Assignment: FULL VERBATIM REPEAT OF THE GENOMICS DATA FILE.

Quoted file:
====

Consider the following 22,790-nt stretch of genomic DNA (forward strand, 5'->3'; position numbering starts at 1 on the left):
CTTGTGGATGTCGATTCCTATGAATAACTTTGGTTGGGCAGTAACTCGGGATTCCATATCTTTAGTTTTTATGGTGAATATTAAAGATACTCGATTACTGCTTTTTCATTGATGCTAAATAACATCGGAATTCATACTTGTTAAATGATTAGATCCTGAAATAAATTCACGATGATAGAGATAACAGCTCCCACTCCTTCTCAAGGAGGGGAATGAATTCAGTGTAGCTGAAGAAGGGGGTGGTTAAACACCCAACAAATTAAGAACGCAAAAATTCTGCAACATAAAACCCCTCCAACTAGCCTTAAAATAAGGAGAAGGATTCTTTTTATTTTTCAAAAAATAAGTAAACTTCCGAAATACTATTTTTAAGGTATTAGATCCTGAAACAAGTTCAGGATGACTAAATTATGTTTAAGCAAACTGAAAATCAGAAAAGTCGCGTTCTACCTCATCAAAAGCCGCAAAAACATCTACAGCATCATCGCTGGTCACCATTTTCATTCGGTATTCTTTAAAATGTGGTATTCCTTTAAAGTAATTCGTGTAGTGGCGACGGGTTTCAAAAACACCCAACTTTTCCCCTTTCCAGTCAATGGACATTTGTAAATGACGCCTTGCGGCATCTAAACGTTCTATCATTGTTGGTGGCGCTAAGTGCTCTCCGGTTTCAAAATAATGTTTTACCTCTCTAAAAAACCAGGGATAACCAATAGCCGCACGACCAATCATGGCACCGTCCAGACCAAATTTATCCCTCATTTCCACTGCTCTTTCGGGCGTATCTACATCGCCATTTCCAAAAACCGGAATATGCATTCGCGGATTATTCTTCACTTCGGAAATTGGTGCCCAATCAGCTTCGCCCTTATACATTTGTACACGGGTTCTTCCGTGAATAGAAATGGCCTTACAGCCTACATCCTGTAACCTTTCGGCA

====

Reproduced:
Consider the following 22,790-nt stretch of genomic DNA (forward strand, 5'->3'; position numbering starts at 1 on the left):
CTTGTGGATGTCGATTCCTATGAATAACTTTGGTTGGGCAGTAACTCGGGATTCCATATCTTTAGTTTTTATGGTGAATATTAAAGATACTCGATTACTGCTTTTTCATTGATGCTAAATAACATCGGAATTCATACTTGTTAAATGATTAGATCCTGAAATAAATTCACGATGATAGAGATAACAGCTCCCACTCCTTCTCAAGGAGGGGAATGAATTCAGTGTAGCTGAAGAAGGGGGTGGTTAAACACCCAACAAATTAAGAACGCAAAAATTCTGCAACATAAAACCCCTCCAACTAGCCTTAAAATAAGGAGAAGGATTCTTTTTATTTTTCAAAAAATAAGTAAACTTCCGAAATACTATTTTTAAGGTATTAGATCCTGAAACAAGTTCAGGATGACTAAATTATGTTTAAGCAAACTGAAAATCAGAAAAGTCGCGTTCTACCTCATCAAAAGCCGCAAAAACATCTACAGCATCATCGCTGGTCACCATTTTCATTCGGTATTCTTTAAAATGTGGTATTCCTTTAAAGTAATTCGTGTAGTGGCGACGGGTTTCAAAAACACCCAACTTTTCCCCTTTCCAGTCAATGGACATTTGTAAATGACGCCTTGCGGCATCTAAACGTTCTATCATTGTTGGTGGCGCTAAGTGCTCTCCGGTTTCAAAATAATGTTTTACCTCTCTAAAAAACCAGGGATAACCAATAGCCGCACGACCAATCATGGCACCGTCCAGACCAAATTTATCCCTCATTTCCACTGCTCTTTCGGGCGTATCTACATCGCCATTTCCAAAAACCGGAATATGCATTCGCGGATTATTCTTCACTTCGGAAATTGGTGCCCAATCAGCTTCGCCCTTATACATTTGTACACGGGTTCTTCCGTGAATAGAAATGGCCTTACAGCCTACATCCTGTAACCTTTCGGCA